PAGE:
Matthew 2:9 NASB
After hearing the king, they went their way;
and the star, which they had seen in the east,
went on before them
until it came and stood over the place
where the Child was.
Both Matthew 2:7 (‘had shone’) and a comparison of Matthew 2:2 with Matthew 2:9 (‘had seen’, ‘and behold’) show that they had seen the star at home, and that they saw it again as they departed from Jerusalem.
The first chapter of Matthew shows that Jesus is the rightful heir to the throne of David. He has royal dignity and has the right to be honored as king.
The second chapter then describes how people respond to this dignity.
Luke relates that poor shepherds from the regions of Bethlehem have come to honor and worship Him, while Matthew describes a situation of contrasts: the secular and religious authorities in Israel show indifference or enmity towards Jesus from the first moment, while there are pagans, who came from the East to pay homage to Jesus as the King of the Jews, and as the Messiah.
This already shows what later proves to be repeated again and again: the Jewish leaders reject Jesus, while many Gentiles accept Him (cf. Matthew 8:10-12; Romans 11:11-15
“The wise” is a translation of the Greek “hoi magoi”.
Who these “magoi” were and where they came from is not entirely certain.
Originally “magoi” were priests from a Medo-Persian caste.
Because these priests were also concerned with the teaching of religion and science, especially astrology and medicine, the word later took on the more general meaning of “possessor and user of supernatural knowledge and power”. As a result, the term is no longer exclusively associated with Persia and the presumption is justifiable that Babylonian astrologers are meant here.
In that case, they may have obtained their knowledge of Jewish Messianic expectations from the deported Israelites, who lived in their midst for many hundreds of years after the fall of the Two-Tribe Empire (587 BCE).
They can then be compared with the Chaldean sages of the time of Daniel (cf. Daniel 2:1-4). Incidentally, there was lively communication between Babylon and Palestine at the time of Jesus’ birth, and the Jews exercised quite a large influence towards the East.
Roman historians report that at this time there was a widespread expectation that a great world ruler would rise.
Also, several writers believed that the birth of a mighty ruler was heralded by special celestial phenomena.
In the rabbinical literature it is said that special heavenly phenomena also took place at the birth of Abraham, Isaac and Moses. Also, Numbers 24:17 (“A star rises out of Jacob”) was considered a prophecy about the Messiah.
The question of what celestial phenomenon the wise men in the East saw has been speculated through the ages. The most popular is Keppler’s view from 1606: that a certain position of the planets Jupiter (= the king star) and Saturn (= the star of the Sabbath and thus the star of Palestine) would have led the sages to believe that the King of the Jews had been born.
However this may be, Matthew does not tell us another word about this.
He merely reports that the wise men made the long, tiring journey to find the King of the Jews in full confidence.
Their zeal and faith are a wonderful contrast to the indifference that characterized the Jewish scribes.
They didn’t even bother going the short way from Jerusalem to Bethlehem to find out if the Messiah had been born.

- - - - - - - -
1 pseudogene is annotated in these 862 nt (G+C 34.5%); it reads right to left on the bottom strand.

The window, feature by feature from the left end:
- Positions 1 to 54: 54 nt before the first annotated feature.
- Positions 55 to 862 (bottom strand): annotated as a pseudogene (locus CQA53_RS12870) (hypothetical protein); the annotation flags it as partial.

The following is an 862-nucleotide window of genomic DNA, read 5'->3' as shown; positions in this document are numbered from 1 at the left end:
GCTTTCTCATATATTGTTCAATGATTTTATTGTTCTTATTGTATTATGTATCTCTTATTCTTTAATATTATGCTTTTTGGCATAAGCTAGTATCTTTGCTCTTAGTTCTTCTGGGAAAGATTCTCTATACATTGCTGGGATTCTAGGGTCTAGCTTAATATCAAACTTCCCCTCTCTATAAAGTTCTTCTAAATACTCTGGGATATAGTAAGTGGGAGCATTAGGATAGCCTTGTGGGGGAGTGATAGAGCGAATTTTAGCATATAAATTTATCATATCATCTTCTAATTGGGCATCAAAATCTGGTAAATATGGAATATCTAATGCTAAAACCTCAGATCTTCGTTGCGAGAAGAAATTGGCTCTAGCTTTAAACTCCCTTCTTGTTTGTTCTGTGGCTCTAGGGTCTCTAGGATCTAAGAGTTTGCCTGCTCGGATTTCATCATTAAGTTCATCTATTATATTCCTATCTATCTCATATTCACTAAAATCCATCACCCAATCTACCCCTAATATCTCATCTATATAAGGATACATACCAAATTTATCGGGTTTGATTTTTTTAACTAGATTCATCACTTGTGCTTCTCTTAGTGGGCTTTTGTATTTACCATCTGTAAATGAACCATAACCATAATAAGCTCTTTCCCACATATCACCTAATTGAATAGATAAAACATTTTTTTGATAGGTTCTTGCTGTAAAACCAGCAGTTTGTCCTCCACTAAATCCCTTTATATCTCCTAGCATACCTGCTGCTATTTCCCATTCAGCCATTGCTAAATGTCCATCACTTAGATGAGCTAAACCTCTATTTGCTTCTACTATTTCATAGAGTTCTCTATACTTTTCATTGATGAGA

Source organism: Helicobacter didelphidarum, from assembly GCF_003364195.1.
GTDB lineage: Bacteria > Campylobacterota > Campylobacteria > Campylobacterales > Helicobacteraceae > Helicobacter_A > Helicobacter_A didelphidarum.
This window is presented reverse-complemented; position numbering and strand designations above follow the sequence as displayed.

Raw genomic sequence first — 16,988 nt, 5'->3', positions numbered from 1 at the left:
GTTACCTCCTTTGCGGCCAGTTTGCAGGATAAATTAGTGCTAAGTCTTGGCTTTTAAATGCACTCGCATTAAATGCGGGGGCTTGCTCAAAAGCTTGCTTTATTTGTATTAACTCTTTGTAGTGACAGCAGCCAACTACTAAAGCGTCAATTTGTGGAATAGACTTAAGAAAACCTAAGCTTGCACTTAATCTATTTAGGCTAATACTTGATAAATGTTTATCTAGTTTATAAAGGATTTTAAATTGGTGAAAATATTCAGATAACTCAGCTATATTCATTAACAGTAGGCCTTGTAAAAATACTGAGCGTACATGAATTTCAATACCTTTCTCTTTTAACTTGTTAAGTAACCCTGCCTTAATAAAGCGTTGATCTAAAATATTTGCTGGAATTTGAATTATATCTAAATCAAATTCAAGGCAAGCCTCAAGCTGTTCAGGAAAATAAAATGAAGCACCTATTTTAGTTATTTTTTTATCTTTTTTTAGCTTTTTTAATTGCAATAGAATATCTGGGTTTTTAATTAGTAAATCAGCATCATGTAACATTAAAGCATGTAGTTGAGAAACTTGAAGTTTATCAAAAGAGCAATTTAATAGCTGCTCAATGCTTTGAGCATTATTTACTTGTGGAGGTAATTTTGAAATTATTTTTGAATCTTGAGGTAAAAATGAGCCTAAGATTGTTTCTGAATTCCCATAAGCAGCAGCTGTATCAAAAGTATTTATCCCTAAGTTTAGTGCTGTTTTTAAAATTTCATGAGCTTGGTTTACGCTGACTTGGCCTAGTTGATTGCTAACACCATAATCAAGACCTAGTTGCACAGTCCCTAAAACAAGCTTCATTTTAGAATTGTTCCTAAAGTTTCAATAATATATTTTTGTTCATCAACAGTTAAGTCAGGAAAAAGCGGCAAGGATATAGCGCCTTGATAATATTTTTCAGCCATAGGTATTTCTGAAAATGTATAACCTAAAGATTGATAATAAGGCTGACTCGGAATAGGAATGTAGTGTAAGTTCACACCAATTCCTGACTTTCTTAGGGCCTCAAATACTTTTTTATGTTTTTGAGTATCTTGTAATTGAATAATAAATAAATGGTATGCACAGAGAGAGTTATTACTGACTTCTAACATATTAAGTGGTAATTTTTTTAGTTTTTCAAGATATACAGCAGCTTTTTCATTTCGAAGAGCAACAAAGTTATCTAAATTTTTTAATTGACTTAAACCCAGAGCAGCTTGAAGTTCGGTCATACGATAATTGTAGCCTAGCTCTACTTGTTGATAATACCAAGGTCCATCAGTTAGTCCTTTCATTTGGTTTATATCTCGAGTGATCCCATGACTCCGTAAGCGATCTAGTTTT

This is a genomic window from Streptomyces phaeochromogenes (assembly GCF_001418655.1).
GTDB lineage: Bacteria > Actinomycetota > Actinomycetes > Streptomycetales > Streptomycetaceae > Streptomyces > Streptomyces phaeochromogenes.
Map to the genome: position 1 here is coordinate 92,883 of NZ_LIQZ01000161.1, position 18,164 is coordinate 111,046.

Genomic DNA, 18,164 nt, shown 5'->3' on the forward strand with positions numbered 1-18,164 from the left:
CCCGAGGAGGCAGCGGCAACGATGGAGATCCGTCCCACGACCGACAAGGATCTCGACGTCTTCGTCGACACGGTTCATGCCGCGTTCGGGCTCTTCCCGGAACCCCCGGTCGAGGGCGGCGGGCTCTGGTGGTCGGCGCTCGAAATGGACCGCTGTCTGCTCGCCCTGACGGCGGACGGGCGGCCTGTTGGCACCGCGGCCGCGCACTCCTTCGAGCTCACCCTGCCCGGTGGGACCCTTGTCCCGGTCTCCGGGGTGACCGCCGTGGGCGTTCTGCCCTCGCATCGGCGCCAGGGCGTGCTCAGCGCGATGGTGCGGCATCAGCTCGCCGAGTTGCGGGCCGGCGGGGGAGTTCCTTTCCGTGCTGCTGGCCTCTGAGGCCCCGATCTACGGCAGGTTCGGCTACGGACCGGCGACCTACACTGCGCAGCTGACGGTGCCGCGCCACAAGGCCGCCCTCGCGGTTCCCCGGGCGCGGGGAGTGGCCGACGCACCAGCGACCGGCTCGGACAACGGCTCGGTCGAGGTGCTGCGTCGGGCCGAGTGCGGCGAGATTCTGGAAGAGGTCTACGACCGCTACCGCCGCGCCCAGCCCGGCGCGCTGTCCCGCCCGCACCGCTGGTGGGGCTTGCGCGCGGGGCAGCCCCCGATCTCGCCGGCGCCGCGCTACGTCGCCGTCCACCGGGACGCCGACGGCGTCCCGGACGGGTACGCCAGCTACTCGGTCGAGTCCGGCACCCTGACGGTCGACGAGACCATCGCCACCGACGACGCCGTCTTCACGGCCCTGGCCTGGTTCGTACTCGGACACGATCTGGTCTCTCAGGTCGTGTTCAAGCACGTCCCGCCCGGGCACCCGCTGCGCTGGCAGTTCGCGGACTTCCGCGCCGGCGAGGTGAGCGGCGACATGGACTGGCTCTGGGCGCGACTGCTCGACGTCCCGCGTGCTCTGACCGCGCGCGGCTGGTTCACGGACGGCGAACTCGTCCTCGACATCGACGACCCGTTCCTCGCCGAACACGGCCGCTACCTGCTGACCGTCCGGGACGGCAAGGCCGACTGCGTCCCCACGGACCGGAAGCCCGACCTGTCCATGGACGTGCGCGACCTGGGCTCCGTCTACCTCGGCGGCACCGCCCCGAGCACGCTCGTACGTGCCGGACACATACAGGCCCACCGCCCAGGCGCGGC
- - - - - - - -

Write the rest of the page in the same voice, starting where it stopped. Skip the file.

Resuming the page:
Remarkably, while Matthew does not deny the truth of astrological science, he nevertheless makes it clear, that it is the scriptures that should set the wise on the right track (Matthew 2:5-6).
In Jerusalem it seems that Herod was the only one who really believed what the wise men had to say.
He immediately understood that the King of the Jews, whom the wise men spoke of, could only be the Messiah, and that filled him with horror. He saw in this King a competitor and the historians leave no doubt about what Herod the Great did with competitors (see, among others, Flavius Josephus, Antiquitates, XVI, 235-240).
He immediately made the decision to get rid of the Messiah child.
Therefore he carefully heard the wise men about the time when the star appeared to them. In this way he was able to find out the age of the child quite precisely.
In order to find out the place where the Messiah would be born, he gathered together all the chief priests and scribes (The Sanhedrin). They provided him with the desired information. They testified in this way that the Messiah would be born in Bethlehem (Micah 5).
The message of the sages should have greatly interested the Supreme Court, and it would have been expected that the Council had at least taken steps to investigate the matter and do something to receive the Messiah.
The wise men must have heard from the Jews about the hope of Israel and now they could inform the Jews that their hope had been fulfilled. The Messiah was born! That was a message from God to the leaders of the people.
But the wise met incredulity and indifference.
Would they, Gentiles of course, have a message from God, which they had also received through sinful means (astrology!)?
Compare to this the statement of Rabbi Rab (died 247 AD): “Whoever learns a single word from a magician is guilty of death.” (SB,1.76).
All the Council did was give Herod the information that might have led to Jesus being killed had not God intervened.
Thus in this section we see three reactions to the birth of the King of the Jews:
▪︎ the cunning Herod as an open enemy;
▪︎ the religious leaders in their disbelief and indifference;
▪︎ the wise from abroad, who have come to worship the divine Child.
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